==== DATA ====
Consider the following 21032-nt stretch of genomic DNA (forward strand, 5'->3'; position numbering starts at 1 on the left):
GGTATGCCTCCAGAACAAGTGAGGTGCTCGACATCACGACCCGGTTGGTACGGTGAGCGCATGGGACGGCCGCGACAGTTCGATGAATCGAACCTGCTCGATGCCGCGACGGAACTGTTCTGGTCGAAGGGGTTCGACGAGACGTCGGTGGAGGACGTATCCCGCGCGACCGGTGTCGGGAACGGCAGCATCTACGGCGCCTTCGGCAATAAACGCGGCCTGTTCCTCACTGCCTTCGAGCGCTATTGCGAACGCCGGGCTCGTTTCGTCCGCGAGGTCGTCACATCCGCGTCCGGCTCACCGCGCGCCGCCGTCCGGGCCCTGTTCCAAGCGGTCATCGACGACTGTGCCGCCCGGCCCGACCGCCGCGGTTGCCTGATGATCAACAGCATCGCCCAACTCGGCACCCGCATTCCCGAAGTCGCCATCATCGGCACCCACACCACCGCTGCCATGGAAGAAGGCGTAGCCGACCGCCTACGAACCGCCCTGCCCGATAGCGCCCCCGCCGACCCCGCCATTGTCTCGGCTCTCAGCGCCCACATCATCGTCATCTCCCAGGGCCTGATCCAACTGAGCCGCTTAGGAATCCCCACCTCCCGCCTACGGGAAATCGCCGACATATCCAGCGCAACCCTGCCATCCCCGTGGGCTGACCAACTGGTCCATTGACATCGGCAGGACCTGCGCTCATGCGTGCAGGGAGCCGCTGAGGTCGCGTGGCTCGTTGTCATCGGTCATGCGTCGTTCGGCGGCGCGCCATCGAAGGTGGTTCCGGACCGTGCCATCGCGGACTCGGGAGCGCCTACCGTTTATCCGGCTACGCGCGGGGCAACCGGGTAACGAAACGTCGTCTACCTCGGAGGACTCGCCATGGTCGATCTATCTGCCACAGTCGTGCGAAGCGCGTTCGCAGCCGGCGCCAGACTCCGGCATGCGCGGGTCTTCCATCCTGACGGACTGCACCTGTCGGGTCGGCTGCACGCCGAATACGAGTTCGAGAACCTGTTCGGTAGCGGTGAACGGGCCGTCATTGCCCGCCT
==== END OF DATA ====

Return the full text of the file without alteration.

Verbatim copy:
Consider the following 21032-nt stretch of genomic DNA (forward strand, 5'->3'; position numbering starts at 1 on the left):
GGTATGCCTCCAGAACAAGTGAGGTGCTCGACATCACGACCCGGTTGGTACGGTGAGCGCATGGGACGGCCGCGACAGTTCGATGAATCGAACCTGCTCGATGCCGCGACGGAACTGTTCTGGTCGAAGGGGTTCGACGAGACGTCGGTGGAGGACGTATCCCGCGCGACCGGTGTCGGGAACGGCAGCATCTACGGCGCCTTCGGCAATAAACGCGGCCTGTTCCTCACTGCCTTCGAGCGCTATTGCGAACGCCGGGCTCGTTTCGTCCGCGAGGTCGTCACATCCGCGTCCGGCTCACCGCGCGCCGCCGTCCGGGCCCTGTTCCAAGCGGTCATCGACGACTGTGCCGCCCGGCCCGACCGCCGCGGTTGCCTGATGATCAACAGCATCGCCCAACTCGGCACCCGCATTCCCGAAGTCGCCATCATCGGCACCCACACCACCGCTGCCATGGAAGAAGGCGTAGCCGACCGCCTACGAACCGCCCTGCCCGATAGCGCCCCCGCCGACCCCGCCATTGTCTCGGCTCTCAGCGCCCACATCATCGTCATCTCCCAGGGCCTGATCCAACTGAGCCGCTTAGGAATCCCCACCTCCCGCCTACGGGAAATCGCCGACATATCCAGCGCAACCCTGCCATCCCCGTGGGCTGACCAACTGGTCCATTGACATCGGCAGGACCTGCGCTCATGCGTGCAGGGAGCCGCTGAGGTCGCGTGGCTCGTTGTCATCGGTCATGCGTCGTTCGGCGGCGCGCCATCGAAGGTGGTTCCGGACCGTGCCATCGCGGACTCGGGAGCGCCTACCGTTTATCCGGCTACGCGCGGGGCAACCGGGTAACGAAACGTCGTCTACCTCGGAGGACTCGCCATGGTCGATCTATCTGCCACAGTCGTGCGAAGCGCGTTCGCAGCCGGCGCCAGACTCCGGCATGCGCGGGTCTTCCATCCTGACGGACTGCACCTGTCGGGTCGGCTGCACGCCGAATACGAGTTCGAGAACCTGTTCGGTAGCGGTGAACGGGCCGTCATTGCCCGCCT